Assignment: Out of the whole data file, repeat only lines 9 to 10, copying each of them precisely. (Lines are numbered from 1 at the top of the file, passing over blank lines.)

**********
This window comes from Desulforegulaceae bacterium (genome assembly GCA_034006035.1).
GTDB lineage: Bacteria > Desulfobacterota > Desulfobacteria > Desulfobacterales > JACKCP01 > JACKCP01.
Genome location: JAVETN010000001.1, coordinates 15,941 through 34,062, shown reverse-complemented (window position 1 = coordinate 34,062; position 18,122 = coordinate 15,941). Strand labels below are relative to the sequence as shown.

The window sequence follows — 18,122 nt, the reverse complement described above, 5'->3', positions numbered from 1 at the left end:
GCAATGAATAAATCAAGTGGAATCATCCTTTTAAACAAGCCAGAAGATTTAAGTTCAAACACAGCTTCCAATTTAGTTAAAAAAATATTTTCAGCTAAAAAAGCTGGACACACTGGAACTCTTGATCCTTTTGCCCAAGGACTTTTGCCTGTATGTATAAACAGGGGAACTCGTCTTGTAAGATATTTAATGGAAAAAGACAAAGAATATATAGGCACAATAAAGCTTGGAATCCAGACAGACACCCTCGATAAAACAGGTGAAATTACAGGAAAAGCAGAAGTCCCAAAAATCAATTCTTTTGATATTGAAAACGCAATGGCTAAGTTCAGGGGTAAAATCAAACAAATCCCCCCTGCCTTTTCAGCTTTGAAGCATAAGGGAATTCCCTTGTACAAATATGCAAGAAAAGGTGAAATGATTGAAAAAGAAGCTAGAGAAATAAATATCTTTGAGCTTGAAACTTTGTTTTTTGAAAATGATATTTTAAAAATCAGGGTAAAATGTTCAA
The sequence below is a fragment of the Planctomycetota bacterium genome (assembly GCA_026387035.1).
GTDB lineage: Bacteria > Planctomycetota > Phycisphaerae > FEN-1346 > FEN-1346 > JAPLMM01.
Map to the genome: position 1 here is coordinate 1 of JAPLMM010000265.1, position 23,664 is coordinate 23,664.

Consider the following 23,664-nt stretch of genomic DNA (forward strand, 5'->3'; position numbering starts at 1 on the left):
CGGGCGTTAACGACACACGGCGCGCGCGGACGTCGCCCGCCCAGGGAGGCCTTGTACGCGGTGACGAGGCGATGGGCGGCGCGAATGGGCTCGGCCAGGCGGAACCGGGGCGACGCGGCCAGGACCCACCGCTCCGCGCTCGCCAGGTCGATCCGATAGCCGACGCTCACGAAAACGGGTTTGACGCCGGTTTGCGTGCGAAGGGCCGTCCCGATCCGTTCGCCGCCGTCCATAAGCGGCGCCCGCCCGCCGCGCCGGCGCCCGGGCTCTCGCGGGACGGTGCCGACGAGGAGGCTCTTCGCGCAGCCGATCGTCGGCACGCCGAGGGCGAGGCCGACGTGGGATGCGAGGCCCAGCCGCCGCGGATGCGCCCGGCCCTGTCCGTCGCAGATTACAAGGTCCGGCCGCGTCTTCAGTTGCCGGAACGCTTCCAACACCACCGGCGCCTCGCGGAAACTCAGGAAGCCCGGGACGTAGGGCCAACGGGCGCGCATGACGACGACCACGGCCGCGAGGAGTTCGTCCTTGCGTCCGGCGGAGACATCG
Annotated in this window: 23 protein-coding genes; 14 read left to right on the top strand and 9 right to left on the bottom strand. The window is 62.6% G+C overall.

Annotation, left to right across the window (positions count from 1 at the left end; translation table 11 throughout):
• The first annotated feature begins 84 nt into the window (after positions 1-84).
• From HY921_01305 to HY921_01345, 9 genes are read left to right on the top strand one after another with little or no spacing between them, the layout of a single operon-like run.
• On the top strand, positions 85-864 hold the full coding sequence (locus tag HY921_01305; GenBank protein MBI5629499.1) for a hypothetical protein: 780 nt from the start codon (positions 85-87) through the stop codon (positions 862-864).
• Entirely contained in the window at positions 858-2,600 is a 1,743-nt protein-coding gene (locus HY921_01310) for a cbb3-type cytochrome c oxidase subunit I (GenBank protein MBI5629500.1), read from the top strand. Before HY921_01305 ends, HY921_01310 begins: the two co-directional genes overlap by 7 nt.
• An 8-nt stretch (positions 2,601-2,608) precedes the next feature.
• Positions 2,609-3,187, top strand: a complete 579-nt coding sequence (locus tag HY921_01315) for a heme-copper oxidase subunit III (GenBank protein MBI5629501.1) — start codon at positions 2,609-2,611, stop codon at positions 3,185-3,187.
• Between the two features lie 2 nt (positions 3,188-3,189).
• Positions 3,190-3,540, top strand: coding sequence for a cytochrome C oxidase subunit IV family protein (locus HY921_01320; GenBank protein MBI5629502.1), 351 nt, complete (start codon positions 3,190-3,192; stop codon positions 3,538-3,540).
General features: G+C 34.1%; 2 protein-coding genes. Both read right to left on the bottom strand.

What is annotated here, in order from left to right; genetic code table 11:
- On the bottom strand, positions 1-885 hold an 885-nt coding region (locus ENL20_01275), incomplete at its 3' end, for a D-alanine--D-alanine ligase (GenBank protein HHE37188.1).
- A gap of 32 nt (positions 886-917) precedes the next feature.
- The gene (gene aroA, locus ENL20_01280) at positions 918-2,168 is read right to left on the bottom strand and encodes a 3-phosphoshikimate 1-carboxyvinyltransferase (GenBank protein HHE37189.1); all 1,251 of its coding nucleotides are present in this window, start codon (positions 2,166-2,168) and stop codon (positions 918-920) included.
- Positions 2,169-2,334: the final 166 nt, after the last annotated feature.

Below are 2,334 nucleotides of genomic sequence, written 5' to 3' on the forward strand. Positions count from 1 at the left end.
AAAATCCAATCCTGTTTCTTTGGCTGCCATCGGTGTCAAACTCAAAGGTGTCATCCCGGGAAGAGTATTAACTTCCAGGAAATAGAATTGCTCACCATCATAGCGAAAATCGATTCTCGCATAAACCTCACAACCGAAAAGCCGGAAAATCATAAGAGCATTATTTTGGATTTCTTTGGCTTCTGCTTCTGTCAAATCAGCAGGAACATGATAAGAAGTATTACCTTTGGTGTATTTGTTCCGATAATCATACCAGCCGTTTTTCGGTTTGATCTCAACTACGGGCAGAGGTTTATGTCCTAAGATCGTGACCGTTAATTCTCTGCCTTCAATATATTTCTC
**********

Consider the following 23,664-nt stretch of genomic DNA (forward strand, 5'->3'; position numbering starts at 1 on the left):
CGGGCGTTAACGACACACGGCGCGCGCGGACGTCGCCCGCCCAGGGAGGCCTTGTACGCGGTGACGAGGCGATGGGCGGCGCGAATGGGCTCGGCCAGGCGGAACCGGGGCGACGCGGCCAGGACCCACCGCTCCGCGCTCGCCAGGTCGATCCGATAGCCGACGCTCACGAAAACGGGTTTGACGCCGGTTTGCGTGCGAAGGGCCGTCCCGATCCGTTCGCCGCCGTCCATAAGCGGCGCCCGCCCGCCGCGCCGGCGCCCGGGCTCTCGCGGGACGGTGCCGACGAGGAGGCTCTTCGCGCAGCCGATCGTCGGCACGCCGAGGGCGAGGCCGACGTGGGATGCGAGGCCCAGCCGCCGCGGATGCGCCCGGCCCTGTCCGTCGCAGATTACAAGGTCCGGCCGCGTCTTCAGTTGCCGGAACGCTTCCAACACCACCGGCGCCTCGCGGAAACTCAGGAAGCCCGGGACGTAGGGCCAACGGGCGCGCATGACGACGACCACGGCCGCGAGGAGTTCGTCCTTGCGTCCGGCGGAGACATCG